The Worshipful Company of Loriners, a guild based in the city of London, who traditionally make bridles, bits, stirrups, saddle trees and other equestrian equipment, is a long term supporter of Riding for the Disabled. This year they sponsored a national award for educational and therapeutic activities within RDA Groups.
Omagh RDA was chosen out of the 486 RDA Groups as the one which demonstrated the most activities across the board in these areas, an achievement which delighted club chairperson Gwen Garrett.
“ In Omagh we recognise that riders develop far more than just riding skills during their time with us. We pioneered many of the educational programmes offered to RDA by ASDAN, an educational programme developing and awarding body, whose programmes are widely used in vocational and special needs education.
“This enabled the Group to recognise and celebrate the achievements of our riders in a wide range of areas, including national curriculum subjects which are taught through horse based activities.”
All the riders at Omagh RDA have the opportunity to take part in these programmes in addition to the RDA Proficiency Tests, which provide a system of progressive practical learning in riding and stable management skills.
Gwen Garrett continued, “We have developed programmes to enable young volunteers to acquire nationally recognised qualifications to prepare them for employment or to add to their CVs for university applications.
“We offer volunteering opportunities for large numbers of young people every year through the Duke of Edinburgh’s Award scheme, Young Equestrian Leaders and Millenium Awards programmes. The Group provides training for other RDA Groups throughout Ireland and across the UK.”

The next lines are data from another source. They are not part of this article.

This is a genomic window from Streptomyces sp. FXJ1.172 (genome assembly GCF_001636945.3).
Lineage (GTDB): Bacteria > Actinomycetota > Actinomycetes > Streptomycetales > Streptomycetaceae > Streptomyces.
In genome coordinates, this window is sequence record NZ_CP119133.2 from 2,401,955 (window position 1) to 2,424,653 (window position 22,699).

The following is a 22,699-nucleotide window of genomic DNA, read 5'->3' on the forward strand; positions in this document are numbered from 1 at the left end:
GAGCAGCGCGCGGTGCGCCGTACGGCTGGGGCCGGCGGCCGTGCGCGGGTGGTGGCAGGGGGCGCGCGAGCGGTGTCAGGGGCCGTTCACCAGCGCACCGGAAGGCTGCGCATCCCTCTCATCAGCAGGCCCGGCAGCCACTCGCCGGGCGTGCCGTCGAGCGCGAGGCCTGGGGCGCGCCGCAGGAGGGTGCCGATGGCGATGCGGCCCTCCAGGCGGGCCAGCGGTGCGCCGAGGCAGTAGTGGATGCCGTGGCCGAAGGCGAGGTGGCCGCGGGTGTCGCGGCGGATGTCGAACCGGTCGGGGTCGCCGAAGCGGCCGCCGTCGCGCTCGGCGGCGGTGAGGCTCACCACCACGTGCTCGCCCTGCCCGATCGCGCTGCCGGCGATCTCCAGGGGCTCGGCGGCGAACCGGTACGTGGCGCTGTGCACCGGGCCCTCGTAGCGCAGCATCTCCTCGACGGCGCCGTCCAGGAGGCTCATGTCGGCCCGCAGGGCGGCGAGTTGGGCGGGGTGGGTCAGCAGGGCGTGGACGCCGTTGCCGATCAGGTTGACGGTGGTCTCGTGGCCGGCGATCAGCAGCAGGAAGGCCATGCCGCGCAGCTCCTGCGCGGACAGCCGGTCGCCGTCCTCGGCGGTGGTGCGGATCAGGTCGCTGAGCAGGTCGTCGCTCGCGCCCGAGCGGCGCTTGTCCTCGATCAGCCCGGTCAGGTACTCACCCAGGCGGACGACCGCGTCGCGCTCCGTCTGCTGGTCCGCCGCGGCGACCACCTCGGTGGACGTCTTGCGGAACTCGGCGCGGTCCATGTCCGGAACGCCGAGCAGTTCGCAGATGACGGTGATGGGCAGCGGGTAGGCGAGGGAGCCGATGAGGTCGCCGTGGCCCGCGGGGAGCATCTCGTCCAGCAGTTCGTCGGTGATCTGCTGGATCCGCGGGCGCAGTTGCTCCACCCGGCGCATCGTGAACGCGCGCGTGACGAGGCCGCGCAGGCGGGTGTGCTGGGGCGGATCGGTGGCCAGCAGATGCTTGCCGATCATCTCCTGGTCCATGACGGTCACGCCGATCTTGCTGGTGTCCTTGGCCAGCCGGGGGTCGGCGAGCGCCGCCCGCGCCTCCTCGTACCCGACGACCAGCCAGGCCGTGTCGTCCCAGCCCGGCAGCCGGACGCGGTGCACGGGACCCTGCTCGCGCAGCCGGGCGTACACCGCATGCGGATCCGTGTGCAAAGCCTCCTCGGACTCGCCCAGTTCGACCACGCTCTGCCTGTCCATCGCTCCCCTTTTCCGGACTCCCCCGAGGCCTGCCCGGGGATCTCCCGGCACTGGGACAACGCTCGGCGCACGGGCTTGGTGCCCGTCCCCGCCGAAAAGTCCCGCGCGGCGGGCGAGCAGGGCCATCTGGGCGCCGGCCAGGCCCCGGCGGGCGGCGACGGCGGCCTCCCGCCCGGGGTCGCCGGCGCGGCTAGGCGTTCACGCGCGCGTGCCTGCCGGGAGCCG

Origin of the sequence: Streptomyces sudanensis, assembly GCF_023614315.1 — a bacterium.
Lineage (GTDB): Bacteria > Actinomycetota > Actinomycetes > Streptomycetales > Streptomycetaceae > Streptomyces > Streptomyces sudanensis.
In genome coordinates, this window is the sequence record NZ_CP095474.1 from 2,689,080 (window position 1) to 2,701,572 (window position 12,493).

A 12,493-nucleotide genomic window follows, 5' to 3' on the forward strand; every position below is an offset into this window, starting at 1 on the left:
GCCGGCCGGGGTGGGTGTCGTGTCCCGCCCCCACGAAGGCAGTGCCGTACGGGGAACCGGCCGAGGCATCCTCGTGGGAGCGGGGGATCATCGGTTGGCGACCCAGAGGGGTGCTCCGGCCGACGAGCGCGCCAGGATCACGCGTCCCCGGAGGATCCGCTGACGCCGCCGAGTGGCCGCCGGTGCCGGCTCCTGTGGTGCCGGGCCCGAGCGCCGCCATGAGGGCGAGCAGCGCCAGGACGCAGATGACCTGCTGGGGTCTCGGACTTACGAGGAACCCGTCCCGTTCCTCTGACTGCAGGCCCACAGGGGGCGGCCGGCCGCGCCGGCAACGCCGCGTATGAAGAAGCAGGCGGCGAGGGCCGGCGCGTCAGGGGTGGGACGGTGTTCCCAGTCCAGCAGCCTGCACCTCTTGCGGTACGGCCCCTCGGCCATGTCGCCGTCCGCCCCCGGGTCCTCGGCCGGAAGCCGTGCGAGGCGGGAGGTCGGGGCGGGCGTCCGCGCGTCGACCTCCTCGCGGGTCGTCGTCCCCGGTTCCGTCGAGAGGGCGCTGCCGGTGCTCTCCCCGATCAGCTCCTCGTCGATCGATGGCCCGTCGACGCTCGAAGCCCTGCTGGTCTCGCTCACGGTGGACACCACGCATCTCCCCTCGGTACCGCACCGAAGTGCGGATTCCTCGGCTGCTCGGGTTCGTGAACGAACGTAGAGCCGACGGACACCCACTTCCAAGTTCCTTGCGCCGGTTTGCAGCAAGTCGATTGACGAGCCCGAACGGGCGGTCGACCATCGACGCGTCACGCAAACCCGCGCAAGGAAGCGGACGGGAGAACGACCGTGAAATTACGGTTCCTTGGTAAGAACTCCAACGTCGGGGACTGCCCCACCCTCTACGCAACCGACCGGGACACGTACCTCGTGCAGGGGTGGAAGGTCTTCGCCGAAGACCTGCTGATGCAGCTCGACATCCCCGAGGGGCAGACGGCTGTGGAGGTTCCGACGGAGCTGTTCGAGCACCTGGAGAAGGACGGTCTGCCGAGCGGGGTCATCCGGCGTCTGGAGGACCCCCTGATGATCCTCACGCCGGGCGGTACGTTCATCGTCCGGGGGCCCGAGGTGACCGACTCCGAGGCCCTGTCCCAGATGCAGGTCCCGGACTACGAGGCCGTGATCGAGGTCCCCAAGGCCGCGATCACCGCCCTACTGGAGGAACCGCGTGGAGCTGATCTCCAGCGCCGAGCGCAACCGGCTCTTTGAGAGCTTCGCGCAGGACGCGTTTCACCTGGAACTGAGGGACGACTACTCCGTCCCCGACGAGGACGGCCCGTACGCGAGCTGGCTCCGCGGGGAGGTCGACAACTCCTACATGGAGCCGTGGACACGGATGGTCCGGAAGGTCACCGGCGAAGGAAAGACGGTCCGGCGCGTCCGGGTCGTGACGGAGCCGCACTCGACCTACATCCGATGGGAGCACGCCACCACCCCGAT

“The therapeutic benefits of Riding for the Disabled are widely recognised, but difficult to quantify. National RDA has developed a tracker system to enable us to record progress in several areas, confidence, physical skills, communication and social interaction. Here in Omagh we took part in the pilot scheme producing the largest sample of over thirty completed trackers in the trial period, all of which demonstrated improvement in all areas.
“As part of our activities we include craft work and creative art work and writing with our riders producing some exceptional work. We have had the winning craftwork at national level for the last few years, for group and individual work” said Gwen.
The Omagh group has over 110 riders who ride regularly, with up to eighty riders attending weekly during the school terms. They have riders from a wide geographical area, covering Tyrone, Fermanagh and Co Derry and provide a wide range of riding experience from purely therapeutic exercises to training to prepare riders for national and international competitions.
“ We have a training programme to enable riders to move from RDA to Para Training, bringing internationally recognised coaches to the Group to work with our riders. We provide mentored work experience placements for young people with special needs to help them prepare for employment. We also provide horse care and practical stable management sessions for young agricultural students from the South West College,” Gwen Garrett concluded.